line and they would not have done so without the expectation that if they follow the laws of the land, they would be allowed to build the pipeline. It’s just common sense to expect companies to avoid proposing any controversial projects that might be completely legal but still die a political death. The situation is troubling for another reason, which is that ForestEthics, and other pipeline-protest groups, are actively working to undermine a dulyestablished process and fairly-arrived at outcomes, that can then be implemented (or not) depending on the recommendations received. The consultation and comment process undertaken by the NEB cost over $500 million to complete and took four years. If activist groups can negate the outcomes of such consultation and public comment processes, why would anyone expend the effort to do them? The federal government has six months to decide on the pipeline. Prime Minister Stephen Harper faces an ugly situation regardless of how the federal government acts on the Northern Gateway or
other energy transportation infrastructure. He is literally in a “damned if you do, damned if you don’t” situation. If he lets the pipeline proceed he will infuriate a swath of Canadians. If he turns the project down, he’ll infuriate a different swath of Canadians, mostly in his home province, but across Canada as well. But despite the political risk, there is one thing the federal government might wish to consider with regard to the message it would send by failing to uphold Enbridge’s right to conduct lawful business in Canada, as approved by the National Energy Board, after extensive consultation and public involvement. A failure to allow the pipeline will essentially send the message that Canada’s political process is nearly as dysfunctional of that of the U.S., and Canada can no longer deliver on critical energy infrastructure. That’s not a happy message for the holiday season. Kenneth Green is Senior Director, Natural Resource Studies at the Fraser Institute.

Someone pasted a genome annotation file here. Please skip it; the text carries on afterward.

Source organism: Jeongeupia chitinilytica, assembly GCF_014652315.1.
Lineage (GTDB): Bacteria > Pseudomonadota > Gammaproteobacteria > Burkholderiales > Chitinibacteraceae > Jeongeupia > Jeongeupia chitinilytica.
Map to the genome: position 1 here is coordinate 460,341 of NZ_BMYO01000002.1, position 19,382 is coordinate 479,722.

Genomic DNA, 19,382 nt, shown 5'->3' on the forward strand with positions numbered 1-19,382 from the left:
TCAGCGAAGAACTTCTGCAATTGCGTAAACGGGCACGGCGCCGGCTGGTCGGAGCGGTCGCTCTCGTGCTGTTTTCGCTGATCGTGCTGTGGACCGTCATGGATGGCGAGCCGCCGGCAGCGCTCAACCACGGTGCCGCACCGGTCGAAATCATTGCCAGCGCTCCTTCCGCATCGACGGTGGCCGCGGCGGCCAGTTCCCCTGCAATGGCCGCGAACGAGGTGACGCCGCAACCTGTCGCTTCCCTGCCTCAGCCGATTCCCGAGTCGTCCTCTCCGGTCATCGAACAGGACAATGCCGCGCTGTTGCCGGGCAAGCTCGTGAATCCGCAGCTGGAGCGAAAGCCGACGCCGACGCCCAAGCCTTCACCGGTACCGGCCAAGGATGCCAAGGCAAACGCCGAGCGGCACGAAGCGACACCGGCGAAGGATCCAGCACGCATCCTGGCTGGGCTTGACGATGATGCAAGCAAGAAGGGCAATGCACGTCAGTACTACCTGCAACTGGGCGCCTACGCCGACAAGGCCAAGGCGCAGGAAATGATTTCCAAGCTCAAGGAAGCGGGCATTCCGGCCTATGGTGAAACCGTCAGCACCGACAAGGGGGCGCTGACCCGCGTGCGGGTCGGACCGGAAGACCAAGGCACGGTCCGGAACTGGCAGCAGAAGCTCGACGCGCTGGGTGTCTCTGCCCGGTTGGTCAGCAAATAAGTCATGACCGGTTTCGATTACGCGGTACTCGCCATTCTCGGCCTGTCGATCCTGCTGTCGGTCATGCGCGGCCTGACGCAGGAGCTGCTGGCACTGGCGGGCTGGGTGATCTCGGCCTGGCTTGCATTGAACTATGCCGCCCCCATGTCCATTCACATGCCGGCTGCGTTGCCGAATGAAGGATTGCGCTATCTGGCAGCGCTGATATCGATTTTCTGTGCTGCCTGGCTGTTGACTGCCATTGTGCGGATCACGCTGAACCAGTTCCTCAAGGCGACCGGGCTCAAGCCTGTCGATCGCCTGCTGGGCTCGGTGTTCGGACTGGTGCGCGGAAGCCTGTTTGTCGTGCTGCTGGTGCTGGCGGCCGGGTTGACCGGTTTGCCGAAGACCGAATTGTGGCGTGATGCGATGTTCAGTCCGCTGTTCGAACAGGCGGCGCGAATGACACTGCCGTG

Trail Times Friday, December 27, 2013 www.trailtimes.ca A7
Letters & Opinion Letters to the editor
Teck committed to health and safety For over 100 years Trail Operations has operated as a world class refinery and smelter in the West Kootenay of British Columbia. Our facility refines and recycles everything from metal concentrates to used batteries into metals and fertilizers that we all rely on. Over our 100-year history we have grown in lockstep with the city of Trail and surrounding communities. Our people live, work and raise their families in this community. I can say with certainty that no one cares more about the health and safety of people in this region than those of us who live here. We are supportive of
the efforts of residents of Northport, Washington, a community south of Trail, to determine what is causing any unusual rates of illness in their community. It is important to note that we have not seen similar rates of illness in Trail. Further, a 2004 human health study relating to inflammatory bowel diseases (IBD) by the United States Department of Health found no link between the rate of IBD in Northport and in other counties in northeast Washington and Trail Operations. And, a recent study by the BC Centre for Disease Control found rates of IBD in Trail were far lower and not comparable to those
“It’s the Most Wonderful Time of the Year.!! Well, it is in my opinion. Now, I know some people don’t feel the same way, and I almost cringe, yet feel sad when I hear the dreaded words, “I just hate Christmas.” Yes, there is so much hype, stress and commercialism around the holiday, but, you don’t have to buy into it. You don’t have to purchase the tinsel, eggnog, and all that sparkly stuff, do you? There is so much more to Christmas, and the real reason we celebrate it, but , it is you and you only that has to find that reason, your special reason. We put the news on and,